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'how to write an abstract'
HOW TO WRITE AN ABSTRACT:
Links and Tips
An abstract is a short summary of your completed research. If done well, it makes the reader want to learn more about your research.
These are the basic components of an abstract in any discipline:
1) Motivation/problem statement: Why do we care about the problem? What practical, scientific, theoretical or artistic gap is your research filling?
2) Methods/procedure/approach: What did you actually do to get your results? (e.g. analyzed 3 novels, completed a series of 5 oil paintings, interviewed 17 students)
3) Results/findings/product: As a result of completing the above procedure, what did you learn/invent/create?
4) Conclusion/implications: What are the larger implications of your findings, especially for the problem/gap identified in step 1?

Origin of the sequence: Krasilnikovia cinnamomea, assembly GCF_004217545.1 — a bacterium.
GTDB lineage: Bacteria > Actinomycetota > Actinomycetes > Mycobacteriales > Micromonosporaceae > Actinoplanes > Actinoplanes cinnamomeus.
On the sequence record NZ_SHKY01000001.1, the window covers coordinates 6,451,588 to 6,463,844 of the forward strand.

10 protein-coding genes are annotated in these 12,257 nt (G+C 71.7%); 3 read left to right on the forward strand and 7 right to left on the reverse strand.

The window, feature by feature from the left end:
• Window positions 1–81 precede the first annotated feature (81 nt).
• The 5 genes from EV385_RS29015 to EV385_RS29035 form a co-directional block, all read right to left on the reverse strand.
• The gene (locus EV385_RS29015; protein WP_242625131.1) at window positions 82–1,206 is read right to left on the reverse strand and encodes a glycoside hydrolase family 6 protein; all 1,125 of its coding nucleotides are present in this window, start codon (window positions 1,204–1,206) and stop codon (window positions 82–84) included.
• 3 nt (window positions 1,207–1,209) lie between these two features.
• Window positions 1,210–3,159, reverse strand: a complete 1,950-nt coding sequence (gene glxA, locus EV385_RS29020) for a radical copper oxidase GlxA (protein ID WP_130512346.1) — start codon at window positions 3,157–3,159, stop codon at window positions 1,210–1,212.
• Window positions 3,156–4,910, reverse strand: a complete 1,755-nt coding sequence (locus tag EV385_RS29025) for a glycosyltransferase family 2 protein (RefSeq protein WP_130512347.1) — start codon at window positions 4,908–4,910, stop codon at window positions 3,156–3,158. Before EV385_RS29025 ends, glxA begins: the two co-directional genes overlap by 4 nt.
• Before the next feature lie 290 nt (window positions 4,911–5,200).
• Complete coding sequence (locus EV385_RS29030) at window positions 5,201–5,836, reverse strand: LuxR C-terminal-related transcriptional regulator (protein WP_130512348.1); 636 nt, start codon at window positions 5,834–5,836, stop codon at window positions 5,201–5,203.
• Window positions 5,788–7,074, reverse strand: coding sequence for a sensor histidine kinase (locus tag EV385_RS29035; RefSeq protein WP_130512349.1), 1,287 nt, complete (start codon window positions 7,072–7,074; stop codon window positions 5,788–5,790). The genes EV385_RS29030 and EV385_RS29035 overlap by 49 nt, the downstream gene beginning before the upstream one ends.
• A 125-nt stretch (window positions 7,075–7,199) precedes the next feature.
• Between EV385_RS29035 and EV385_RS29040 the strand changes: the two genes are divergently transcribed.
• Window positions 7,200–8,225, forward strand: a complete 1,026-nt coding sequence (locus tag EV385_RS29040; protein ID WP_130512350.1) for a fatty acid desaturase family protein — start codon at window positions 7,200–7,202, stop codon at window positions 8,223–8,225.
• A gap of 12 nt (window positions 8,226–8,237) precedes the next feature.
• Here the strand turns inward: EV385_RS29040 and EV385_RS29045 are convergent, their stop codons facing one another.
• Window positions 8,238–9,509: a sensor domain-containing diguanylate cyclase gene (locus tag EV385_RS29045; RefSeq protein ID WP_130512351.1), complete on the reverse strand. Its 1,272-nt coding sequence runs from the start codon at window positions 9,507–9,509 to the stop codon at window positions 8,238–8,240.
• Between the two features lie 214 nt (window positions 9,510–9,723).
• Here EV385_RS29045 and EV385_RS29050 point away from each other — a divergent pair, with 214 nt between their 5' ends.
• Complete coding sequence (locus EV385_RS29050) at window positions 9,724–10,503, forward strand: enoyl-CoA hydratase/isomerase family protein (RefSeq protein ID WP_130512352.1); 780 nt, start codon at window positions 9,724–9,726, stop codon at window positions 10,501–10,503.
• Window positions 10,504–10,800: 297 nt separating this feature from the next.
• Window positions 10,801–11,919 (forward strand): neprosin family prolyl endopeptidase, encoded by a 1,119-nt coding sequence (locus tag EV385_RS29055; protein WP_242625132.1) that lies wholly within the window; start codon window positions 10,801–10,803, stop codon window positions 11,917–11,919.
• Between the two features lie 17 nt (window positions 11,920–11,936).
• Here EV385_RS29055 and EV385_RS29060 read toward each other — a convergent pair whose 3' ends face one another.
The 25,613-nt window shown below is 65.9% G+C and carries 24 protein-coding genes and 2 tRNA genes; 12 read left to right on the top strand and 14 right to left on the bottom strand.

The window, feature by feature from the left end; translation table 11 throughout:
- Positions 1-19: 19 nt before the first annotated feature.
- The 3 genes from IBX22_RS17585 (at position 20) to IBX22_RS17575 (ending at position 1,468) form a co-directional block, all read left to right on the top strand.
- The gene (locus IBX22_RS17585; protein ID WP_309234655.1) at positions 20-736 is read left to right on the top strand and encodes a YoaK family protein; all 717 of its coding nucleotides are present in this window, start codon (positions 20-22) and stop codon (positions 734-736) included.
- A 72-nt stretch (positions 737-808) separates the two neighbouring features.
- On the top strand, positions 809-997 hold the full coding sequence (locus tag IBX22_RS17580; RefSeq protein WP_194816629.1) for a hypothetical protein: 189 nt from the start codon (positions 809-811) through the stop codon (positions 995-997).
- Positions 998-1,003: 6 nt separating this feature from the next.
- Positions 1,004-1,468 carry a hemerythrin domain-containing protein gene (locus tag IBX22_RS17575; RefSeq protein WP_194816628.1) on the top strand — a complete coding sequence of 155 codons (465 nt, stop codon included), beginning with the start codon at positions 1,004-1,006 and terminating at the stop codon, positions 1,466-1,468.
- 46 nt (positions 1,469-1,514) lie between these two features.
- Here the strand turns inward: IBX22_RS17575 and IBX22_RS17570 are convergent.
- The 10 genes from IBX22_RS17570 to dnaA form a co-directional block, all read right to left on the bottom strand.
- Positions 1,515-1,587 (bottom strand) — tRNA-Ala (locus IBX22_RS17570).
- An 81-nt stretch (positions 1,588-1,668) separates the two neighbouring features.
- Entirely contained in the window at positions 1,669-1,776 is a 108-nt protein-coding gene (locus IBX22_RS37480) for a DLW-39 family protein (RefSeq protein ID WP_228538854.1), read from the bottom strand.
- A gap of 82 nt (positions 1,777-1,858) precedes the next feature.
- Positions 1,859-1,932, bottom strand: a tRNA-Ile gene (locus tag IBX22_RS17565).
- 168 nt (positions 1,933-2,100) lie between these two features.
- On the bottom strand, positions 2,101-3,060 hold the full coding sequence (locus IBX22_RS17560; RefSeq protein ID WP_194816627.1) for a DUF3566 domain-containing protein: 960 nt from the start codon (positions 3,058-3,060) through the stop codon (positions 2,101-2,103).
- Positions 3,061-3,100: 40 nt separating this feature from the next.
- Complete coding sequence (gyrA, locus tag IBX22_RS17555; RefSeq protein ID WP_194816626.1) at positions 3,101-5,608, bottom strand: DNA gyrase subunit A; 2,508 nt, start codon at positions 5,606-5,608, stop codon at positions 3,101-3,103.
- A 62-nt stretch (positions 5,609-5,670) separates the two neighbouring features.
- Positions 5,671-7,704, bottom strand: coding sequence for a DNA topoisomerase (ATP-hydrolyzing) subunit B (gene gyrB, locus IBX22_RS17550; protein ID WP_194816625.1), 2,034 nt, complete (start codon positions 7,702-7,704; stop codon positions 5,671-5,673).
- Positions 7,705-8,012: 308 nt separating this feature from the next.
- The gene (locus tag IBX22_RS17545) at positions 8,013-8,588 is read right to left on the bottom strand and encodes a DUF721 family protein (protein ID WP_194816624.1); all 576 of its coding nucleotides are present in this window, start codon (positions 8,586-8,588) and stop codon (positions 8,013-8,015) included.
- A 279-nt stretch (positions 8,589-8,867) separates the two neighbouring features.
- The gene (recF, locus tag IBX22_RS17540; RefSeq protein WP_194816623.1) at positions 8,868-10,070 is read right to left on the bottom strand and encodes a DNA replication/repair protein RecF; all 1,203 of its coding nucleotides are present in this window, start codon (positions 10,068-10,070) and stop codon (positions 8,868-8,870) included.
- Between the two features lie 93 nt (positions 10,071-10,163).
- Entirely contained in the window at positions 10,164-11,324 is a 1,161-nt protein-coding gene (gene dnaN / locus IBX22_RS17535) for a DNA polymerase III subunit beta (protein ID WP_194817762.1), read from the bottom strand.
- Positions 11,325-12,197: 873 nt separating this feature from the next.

However, it's important to note that the weight accorded to the different components can vary by discipline. For models, try to find abstracts of research that is similar to your research.
Below are links and sample abstracts that you may find helpful.
This link has a very thorough description of each of the components named above. It is aimed especially at engineers but is relevant for all disciplines.
This link is especially relevant for natural scientists:
"Their War": The Perspective of the South Vietnamese Military in Their Own Words
Author: Julie Pham (UCB participant in UC Day 2001)